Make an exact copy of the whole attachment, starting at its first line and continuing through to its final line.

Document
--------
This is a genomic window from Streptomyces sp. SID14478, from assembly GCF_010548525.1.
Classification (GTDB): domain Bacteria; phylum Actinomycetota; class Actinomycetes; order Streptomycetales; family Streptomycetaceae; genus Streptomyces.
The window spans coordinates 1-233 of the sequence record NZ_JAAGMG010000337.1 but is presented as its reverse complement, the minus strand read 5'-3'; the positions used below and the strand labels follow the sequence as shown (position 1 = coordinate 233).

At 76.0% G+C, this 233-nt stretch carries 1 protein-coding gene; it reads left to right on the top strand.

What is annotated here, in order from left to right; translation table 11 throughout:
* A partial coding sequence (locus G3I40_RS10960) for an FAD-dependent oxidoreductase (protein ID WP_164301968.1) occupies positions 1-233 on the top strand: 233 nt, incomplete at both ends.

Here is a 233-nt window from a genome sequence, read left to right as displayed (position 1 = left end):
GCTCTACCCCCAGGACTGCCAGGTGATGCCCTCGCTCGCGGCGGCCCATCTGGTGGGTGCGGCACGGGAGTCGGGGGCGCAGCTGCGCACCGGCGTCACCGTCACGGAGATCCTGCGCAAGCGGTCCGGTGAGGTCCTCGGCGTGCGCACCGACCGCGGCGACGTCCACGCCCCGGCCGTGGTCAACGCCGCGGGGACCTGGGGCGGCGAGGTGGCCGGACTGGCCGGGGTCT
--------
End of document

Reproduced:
This is a genomic window from Streptomyces sp. SID14478, from assembly GCF_010548525.1.
Classification (GTDB): domain Bacteria; phylum Actinomycetota; class Actinomycetes; order Streptomycetales; family Streptomycetaceae; genus Streptomyces.
The window spans coordinates 1-233 of the sequence record NZ_JAAGMG010000337.1 but is presented as its reverse complement, the minus strand read 5'-3'; the positions used below and the strand labels follow the sequence as shown (position 1 = coordinate 233).

At 76.0% G+C, this 233-nt stretch carries 1 protein-coding gene; it reads left to right on the top strand.

What is annotated here, in order from left to right; translation table 11 throughout:
* A partial coding sequence (locus G3I40_RS10960) for an FAD-dependent oxidoreductase (protein ID WP_164301968.1) occupies positions 1-233 on the top strand: 233 nt, incomplete at both ends.

Here is a 233-nt window from a genome sequence, read left to right as displayed (position 1 = left end):
GCTCTACCCCCAGGACTGCCAGGTGATGCCCTCGCTCGCGGCGGCCCATCTGGTGGGTGCGGCACGGGAGTCGGGGGCGCAGCTGCGCACCGGCGTCACCGTCACGGAGATCCTGCGCAAGCGGTCCGGTGAGGTCCTCGGCGTGCGCACCGACCGCGGCGACGTCCACGCCCCGGCCGTGGTCAACGCCGCGGGGACCTGGGGCGGCGAGGTGGCCGGACTGGCCGGGGTCT